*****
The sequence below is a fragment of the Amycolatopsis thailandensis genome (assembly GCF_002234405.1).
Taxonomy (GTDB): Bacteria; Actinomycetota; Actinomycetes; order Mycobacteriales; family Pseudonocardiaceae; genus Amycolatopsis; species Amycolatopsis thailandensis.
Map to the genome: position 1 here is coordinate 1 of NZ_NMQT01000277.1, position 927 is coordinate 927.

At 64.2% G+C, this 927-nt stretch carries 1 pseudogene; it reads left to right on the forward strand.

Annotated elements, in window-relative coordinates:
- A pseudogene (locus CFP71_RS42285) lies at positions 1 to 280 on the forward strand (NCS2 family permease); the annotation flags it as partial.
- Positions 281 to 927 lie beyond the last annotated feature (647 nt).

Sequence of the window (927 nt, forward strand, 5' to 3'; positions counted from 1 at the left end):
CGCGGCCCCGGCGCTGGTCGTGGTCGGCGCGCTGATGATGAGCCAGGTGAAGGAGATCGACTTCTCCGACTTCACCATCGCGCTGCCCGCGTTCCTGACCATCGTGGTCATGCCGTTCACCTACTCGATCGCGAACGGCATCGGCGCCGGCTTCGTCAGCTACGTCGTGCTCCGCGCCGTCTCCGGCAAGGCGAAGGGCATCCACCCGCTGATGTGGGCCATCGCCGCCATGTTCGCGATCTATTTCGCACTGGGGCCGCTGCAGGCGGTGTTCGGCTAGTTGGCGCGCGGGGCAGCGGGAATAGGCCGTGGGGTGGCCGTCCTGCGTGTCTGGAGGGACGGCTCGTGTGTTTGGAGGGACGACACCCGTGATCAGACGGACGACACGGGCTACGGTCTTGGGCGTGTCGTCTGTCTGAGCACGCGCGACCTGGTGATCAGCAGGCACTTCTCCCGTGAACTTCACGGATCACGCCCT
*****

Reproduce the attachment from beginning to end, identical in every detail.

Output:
The sequence below is a fragment of the Amycolatopsis thailandensis genome (assembly GCF_002234405.1).
Taxonomy (GTDB): Bacteria; Actinomycetota; Actinomycetes; order Mycobacteriales; family Pseudonocardiaceae; genus Amycolatopsis; species Amycolatopsis thailandensis.
Map to the genome: position 1 here is coordinate 1 of NZ_NMQT01000277.1, position 927 is coordinate 927.

At 64.2% G+C, this 927-nt stretch carries 1 pseudogene; it reads left to right on the forward strand.

Annotated elements, in window-relative coordinates:
- A pseudogene (locus CFP71_RS42285) lies at positions 1 to 280 on the forward strand (NCS2 family permease); the annotation flags it as partial.
- Positions 281 to 927 lie beyond the last annotated feature (647 nt).

Sequence of the window (927 nt, forward strand, 5' to 3'; positions counted from 1 at the left end):
CGCGGCCCCGGCGCTGGTCGTGGTCGGCGCGCTGATGATGAGCCAGGTGAAGGAGATCGACTTCTCCGACTTCACCATCGCGCTGCCCGCGTTCCTGACCATCGTGGTCATGCCGTTCACCTACTCGATCGCGAACGGCATCGGCGCCGGCTTCGTCAGCTACGTCGTGCTCCGCGCCGTCTCCGGCAAGGCGAAGGGCATCCACCCGCTGATGTGGGCCATCGCCGCCATGTTCGCGATCTATTTCGCACTGGGGCCGCTGCAGGCGGTGTTCGGCTAGTTGGCGCGCGGGGCAGCGGGAATAGGCCGTGGGGTGGCCGTCCTGCGTGTCTGGAGGGACGGCTCGTGTGTTTGGAGGGACGACACCCGTGATCAGACGGACGACACGGGCTACGGTCTTGGGCGTGTCGTCTGTCTGAGCACGCGCGACCTGGTGATCAGCAGGCACTTCTCCCGTGAACTTCACGGATCACGCCCT